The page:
How can I [understand] unless someone should guide me?

(Acts 8:31)

Thus said the Ethiopian eunuch to the Apostle Philip when asked if he understood what he was reading in the book of Isaiah.

Understanding what we believe, as Orthodox Christians, is important. If we have blind faith, anyone could convince us to believe in anything.

Pontius Pilate once asked, “What is truth?” (John 18:38). What he didn’t realize was that Truth was standing right in front of him. Truth is not a concept, but a person; the Person of Jesus Christ. Truth is not relative. As Orthodox Christians, we are in constant search of the truth, which is to say, we are constantly in search of Christ.

With all the information out there, all of the different interpretations of Scripture, all the different opinions, what makes Orthodox Christianity unique?

First, Orthodox Christianity is the Church founded by Jesus Christ and established by the Apostles. This is not just true historically (we can trace our roots back, literally to Christ’s Apostles), but it is true theologically, as our teachings have not changed in 2000 years from the teachings of our Savior and His disciples and Apostles.

Second, the New Testament was written in Koine Greek, a language that the Greek Orthodox Church is very familiar with. We do not simply translate the Bible to English, we explain it in English based on the understanding of those who actually know the language in which the scriptures were written. The Scriptures were written in a different time and in a language that is no longer used outside of the Church and ancient manuscripts. We rely on those who lived during those first centuries after the Resurrection – Orthodox Theologians – who can best explain to us the teachings of God.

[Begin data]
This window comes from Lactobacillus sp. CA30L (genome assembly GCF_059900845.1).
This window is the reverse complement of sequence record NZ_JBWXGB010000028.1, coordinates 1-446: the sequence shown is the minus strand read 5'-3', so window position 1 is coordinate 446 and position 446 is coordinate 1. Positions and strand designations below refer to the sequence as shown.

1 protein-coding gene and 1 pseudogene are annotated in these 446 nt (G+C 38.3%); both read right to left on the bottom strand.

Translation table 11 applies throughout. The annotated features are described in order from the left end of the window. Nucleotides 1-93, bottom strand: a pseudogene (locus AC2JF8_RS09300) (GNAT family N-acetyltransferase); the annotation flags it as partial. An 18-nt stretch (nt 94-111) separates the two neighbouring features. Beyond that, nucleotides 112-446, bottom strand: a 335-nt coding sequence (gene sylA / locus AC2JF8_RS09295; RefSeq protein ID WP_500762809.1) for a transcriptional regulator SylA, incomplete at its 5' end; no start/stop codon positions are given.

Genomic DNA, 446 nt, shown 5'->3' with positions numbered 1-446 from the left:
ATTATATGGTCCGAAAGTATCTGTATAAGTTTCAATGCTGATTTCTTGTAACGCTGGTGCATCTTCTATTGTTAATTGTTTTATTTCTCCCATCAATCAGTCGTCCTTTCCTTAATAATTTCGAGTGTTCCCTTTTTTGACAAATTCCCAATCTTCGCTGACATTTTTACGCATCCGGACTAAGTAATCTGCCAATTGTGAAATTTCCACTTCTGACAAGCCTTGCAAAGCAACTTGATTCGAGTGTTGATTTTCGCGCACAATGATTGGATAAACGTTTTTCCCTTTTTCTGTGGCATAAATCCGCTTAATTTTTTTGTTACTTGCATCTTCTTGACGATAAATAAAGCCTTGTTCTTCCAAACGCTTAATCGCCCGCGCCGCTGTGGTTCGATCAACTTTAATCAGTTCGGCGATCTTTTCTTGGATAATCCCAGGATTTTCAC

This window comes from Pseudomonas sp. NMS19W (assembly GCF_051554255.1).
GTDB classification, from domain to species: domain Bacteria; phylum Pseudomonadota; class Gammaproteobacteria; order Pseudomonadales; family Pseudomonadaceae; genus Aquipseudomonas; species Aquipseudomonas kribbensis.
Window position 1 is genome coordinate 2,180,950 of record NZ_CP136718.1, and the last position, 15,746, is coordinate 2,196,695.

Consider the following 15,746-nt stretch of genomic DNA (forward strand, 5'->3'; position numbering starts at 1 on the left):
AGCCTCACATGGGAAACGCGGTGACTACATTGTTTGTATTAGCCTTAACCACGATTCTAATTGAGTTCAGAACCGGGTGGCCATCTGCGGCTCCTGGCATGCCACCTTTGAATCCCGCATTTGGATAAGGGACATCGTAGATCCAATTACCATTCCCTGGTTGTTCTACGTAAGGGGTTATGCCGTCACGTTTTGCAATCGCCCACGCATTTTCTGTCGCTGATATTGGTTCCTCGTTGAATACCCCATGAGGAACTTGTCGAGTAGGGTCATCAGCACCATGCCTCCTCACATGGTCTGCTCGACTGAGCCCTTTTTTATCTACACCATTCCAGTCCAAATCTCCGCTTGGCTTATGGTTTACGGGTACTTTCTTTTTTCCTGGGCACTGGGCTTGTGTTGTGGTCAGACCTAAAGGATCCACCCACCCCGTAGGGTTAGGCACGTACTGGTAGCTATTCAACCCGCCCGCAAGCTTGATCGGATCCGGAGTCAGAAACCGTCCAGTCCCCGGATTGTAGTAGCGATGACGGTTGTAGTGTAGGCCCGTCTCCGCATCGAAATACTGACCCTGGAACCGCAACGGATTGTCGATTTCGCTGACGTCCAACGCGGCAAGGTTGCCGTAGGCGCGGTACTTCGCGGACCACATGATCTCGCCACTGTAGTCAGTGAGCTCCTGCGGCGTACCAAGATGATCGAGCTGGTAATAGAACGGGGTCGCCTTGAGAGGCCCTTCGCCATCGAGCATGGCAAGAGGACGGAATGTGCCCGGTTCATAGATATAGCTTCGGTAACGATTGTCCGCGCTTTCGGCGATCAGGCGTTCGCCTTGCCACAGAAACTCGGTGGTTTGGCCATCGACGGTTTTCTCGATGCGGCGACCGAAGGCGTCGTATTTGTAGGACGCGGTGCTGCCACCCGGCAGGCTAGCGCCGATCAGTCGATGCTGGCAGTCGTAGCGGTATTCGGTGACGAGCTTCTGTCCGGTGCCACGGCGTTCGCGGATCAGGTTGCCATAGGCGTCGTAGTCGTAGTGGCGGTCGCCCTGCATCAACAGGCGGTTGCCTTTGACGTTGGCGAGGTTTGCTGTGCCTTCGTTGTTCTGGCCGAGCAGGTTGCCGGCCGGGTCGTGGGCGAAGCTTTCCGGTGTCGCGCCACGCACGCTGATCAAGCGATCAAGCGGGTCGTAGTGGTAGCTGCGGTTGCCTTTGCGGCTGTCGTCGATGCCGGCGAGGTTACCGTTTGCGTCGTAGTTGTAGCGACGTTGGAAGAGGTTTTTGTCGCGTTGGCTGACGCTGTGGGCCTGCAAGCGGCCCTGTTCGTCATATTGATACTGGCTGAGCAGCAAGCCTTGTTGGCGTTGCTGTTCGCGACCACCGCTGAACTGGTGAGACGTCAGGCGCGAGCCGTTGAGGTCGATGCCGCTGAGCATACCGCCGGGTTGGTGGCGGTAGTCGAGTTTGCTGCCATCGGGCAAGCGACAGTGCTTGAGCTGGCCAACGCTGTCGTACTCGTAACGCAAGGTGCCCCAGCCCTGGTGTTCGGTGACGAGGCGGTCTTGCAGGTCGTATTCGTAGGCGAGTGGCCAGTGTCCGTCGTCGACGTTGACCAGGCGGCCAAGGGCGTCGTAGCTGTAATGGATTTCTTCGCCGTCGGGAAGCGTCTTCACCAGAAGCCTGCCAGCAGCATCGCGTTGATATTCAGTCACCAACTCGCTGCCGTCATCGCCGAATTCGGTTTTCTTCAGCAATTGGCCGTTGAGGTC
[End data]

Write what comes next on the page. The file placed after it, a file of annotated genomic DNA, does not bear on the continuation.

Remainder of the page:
Finally, a theologian, in the Orthodox Church, is not one who simply studies religion, but one who prays. Our Theologians were not professors or men that held advanced degrees, but those holy men and women who dedicated themselves through prayer, fasting, good works, ascetical labors, and yes of course, studying. These holy fathers and mothers of the Church did more than read about God. They got to know Him on a personal level. They were inspired by the same Holy Spirit who wrote the Gospels through the hands of the Evangelists.

The purposes of our Lord’s incarnation were to restore, teach, and save. The Orthodox Church spends a great deal of effort trying to understand God and His will for us through prayer, fasting, and study.

We have a number of educational resources right here on our website, including links for good places to go for more information. To learn more about the Orthodox Church, email the Dean of the Cathedral through the contact tab.